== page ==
SACRAMENTO — State departments were paring down budgets. Dot-coms were doling out pink slips. And a statewide power crisis left consumers nervous about spending their extra cash.
Then came Sept. 11.
The aftermath of the terrorist attacks have further cut into the faltering California economy and forced already-strapped state departments to plan for the toughest times in years.
“Clearly, a wide variety of state programs are going to be at risk for significant cutbacks next year,” said Brad Williams, senior economist for the California legislative analyst’s office.
States across the nation are re-examining their budgets because of an already-weak economy compounded by the terrorist strikes.
But in California, a complex convergence of events — from financing the power crisis to the fallout from the attacks — has put the state in its most fragile fiscal position since the recession of the early 1990s, officials agree.
Before the strikes, state revenues already were sagging below forecasts by hundreds of millions of dollars. At the end of July, Gov. Gray Davis’ Department of Finance braced department heads to prepare for up to 10 percent budget reductions across the board.
The collapse of the high-tech industry was damaging the fiscal stability of California, which enjoyed massive infusions of income tax and capital gains revenues during the technology boom of the past four years.
Even before the attacks, economists say, California was on the brink of a recession.
Now, budget watchers are trying to determine what the attacks will do to the state’s economy.
“It’s too soon to really know, but we can be certain that it won’t be positive,” said Jean Ross, executive director of the California Budget Project.
Assembly Speaker Robert Hertzberg, D-Van Nuys, has created a task force to examine the toll on the state economy.
Assemblyman Tony Cardenas, an Arleta Democrat who chairs a special budget committee, said he will call legislative budget hearings before the session begins in January.
Davis said he will hold an economic summit with business and labor leaders to discuss a possible economic stimulus package for the state. Davis already has been urging residents to start flying again and he has set aside $5 million for radio, television and newspaper ads to encourage Californians to travel throughout the state.
And the governor has vetoed several bills in the past two weeks because they would increase spending.
California’s economy depends largely on taxes of sales, income and corporate profits — all of which have plunged from post-attacks decreased travel, tourism and airline industry layoffs.
Also, the attacks could spell trouble for two major California industries: agriculture and entertainment.
Hollywood studios have stepped up security amid fears they could be targeted. Crop dusters were grounded for two days after warnings that some of the suspected terrorists may have inquired about the agriculture airplanes.
Plus, law enforcement and other state agencies will spend more to increase security at state buildings, power plants, water projects and landmarks.
Beyond the attacks, an impasse over repaying the money the state spent for electricity this year led officials to predict dire budget consequences.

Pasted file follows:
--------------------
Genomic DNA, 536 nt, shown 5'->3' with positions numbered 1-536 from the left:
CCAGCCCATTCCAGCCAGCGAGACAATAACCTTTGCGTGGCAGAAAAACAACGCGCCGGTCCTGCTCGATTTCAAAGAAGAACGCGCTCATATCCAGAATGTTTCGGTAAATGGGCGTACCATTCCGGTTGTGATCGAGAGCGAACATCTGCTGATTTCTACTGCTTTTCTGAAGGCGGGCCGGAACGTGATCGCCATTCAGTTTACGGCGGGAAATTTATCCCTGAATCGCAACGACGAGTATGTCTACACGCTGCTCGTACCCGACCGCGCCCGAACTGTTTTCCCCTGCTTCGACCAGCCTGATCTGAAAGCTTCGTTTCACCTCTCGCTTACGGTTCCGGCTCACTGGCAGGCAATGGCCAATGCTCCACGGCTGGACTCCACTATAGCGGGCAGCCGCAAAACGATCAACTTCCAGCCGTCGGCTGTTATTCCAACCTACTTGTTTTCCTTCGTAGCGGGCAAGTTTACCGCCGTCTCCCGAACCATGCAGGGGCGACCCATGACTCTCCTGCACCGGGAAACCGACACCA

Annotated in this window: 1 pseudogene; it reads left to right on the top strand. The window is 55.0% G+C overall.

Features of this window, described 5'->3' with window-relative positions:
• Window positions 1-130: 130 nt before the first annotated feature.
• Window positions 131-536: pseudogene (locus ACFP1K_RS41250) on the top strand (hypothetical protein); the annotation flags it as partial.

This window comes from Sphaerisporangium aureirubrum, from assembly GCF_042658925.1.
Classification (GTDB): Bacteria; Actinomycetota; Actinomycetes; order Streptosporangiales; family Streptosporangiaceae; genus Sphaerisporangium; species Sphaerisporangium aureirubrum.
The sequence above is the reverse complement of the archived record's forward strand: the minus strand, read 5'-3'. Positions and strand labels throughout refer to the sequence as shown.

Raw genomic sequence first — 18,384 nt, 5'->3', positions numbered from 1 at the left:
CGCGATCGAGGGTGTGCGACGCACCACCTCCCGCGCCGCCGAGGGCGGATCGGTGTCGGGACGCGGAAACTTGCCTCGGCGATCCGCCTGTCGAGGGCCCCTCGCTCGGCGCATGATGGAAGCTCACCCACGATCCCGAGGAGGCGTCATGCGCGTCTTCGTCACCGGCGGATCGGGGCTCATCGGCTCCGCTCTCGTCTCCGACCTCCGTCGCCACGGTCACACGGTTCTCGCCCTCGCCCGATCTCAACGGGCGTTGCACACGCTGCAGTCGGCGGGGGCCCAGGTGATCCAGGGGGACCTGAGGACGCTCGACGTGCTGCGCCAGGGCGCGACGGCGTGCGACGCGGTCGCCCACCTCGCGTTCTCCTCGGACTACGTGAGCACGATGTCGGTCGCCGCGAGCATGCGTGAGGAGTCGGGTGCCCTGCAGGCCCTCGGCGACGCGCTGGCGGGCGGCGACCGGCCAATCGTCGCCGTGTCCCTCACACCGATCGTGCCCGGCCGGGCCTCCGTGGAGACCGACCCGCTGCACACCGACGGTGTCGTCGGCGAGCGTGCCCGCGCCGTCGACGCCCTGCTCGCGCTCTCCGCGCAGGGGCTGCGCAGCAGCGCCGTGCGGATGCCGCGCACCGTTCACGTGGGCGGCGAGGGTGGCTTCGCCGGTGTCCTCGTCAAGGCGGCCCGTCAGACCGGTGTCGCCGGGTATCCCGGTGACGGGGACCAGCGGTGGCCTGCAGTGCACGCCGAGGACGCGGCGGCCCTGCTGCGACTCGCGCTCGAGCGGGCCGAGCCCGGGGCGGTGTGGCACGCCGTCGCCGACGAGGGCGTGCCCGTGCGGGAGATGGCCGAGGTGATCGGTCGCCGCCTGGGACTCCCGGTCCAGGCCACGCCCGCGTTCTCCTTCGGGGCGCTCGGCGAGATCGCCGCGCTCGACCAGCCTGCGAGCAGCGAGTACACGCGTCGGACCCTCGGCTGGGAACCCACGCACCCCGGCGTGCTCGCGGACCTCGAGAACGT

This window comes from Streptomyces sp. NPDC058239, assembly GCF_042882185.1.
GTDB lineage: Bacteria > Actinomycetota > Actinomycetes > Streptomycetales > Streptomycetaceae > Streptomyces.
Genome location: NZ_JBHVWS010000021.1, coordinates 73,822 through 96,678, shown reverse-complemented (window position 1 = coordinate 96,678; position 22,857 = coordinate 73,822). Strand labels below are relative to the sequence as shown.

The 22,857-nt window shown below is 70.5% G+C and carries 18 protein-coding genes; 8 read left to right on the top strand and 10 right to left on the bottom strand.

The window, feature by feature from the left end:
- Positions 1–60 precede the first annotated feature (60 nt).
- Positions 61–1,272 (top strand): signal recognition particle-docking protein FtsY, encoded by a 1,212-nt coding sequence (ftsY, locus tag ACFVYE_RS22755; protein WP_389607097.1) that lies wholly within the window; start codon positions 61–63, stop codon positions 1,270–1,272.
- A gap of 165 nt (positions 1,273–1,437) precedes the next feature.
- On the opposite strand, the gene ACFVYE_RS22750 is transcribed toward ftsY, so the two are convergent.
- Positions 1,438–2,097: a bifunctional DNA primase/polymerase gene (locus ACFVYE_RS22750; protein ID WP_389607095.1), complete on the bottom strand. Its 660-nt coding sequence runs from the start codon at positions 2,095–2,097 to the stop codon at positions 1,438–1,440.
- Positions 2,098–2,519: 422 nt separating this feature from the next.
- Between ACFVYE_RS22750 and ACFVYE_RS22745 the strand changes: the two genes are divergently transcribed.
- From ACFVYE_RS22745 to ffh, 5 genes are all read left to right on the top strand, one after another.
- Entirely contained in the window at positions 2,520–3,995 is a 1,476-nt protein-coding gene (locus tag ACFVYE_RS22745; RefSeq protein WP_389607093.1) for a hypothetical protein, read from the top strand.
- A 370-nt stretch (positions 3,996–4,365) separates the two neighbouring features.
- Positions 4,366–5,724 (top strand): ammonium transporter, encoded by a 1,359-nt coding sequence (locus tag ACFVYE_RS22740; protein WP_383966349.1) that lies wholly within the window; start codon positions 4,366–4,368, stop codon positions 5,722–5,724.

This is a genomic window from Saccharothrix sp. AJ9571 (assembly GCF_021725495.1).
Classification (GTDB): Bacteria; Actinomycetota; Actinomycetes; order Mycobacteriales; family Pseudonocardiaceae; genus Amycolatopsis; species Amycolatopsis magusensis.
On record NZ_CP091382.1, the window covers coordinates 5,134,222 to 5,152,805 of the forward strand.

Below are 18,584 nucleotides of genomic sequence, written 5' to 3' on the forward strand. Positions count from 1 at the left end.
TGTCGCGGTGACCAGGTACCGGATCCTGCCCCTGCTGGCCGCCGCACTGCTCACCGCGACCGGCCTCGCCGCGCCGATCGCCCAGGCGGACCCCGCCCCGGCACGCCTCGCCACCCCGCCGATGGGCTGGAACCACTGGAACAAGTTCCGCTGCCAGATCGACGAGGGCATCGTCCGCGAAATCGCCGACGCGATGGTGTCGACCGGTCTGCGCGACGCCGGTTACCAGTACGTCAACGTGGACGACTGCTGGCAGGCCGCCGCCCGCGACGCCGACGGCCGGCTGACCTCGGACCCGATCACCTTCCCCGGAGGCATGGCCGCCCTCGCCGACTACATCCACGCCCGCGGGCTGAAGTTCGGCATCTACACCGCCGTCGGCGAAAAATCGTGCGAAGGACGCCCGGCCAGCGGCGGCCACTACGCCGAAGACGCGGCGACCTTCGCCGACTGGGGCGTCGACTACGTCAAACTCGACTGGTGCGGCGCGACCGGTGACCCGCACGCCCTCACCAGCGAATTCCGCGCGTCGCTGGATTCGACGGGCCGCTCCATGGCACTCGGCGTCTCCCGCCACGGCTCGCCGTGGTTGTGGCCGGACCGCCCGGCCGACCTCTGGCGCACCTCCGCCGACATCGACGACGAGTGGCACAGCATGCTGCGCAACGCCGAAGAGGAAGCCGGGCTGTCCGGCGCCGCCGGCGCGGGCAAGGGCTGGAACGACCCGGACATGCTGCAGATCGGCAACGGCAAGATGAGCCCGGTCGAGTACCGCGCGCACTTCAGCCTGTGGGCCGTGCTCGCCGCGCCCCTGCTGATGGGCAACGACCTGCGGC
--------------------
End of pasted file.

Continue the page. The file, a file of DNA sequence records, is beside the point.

California spent $6.1 billion from its general fund to buy power on behalf of three cash-strapped utilities, which must be repaid by June 2002, the end of the current fiscal year, or the money will have to be cut from the budget.
Friday, a major credit rating agency said it may downgrade the state’s bond rating for the second time this year because of the uncertainty surrounding the bond deal.
Even if the energy costs are repaid, the $2.6 billion reserve in the $103 billion 2001-02 budget will likely disappear in a few months.
Already the first three months of the fiscal year, July through September, showed revenues $1 billion below forecasts, according to the legislative analyst’s office.
That will mean cuts of some kind, either hiring freezes, spending reductions, borrowing or possibly higher taxes.
“These are big numbers and you don’t fix problems like this by trimming,” said Sen. Steve Peace, an El Cajon Democrat and chairman of the Senate Budget Committee.
But Department of Finance Chief Economist Ted Gibson said he and others are hopeful the problem will not drag into the long-term.
He doubts the state’s economic fortunes will plunge to the depths of the early-1990s recession, partly because of an ironic twist to the tragedies.
The response could help boost some key sectors in the state, from defense contractors to biotech firms aiding in new efforts to prevent bio-terrorism.
But a major economic question remains. What if California is hit by a terrorist attack?
Davis — who said authorities have warned him the state could be a target — has launched a statewide anti-terrorism effort including a database for information on threats and suspected terrorists.
A strike here could cripple the already-uncertain economy, state Controller Kathleen Connell said.
“All bets are off if we have a terrorist act that impacts California directly,” Connell said. “Then our best economic projections are going to be voided.”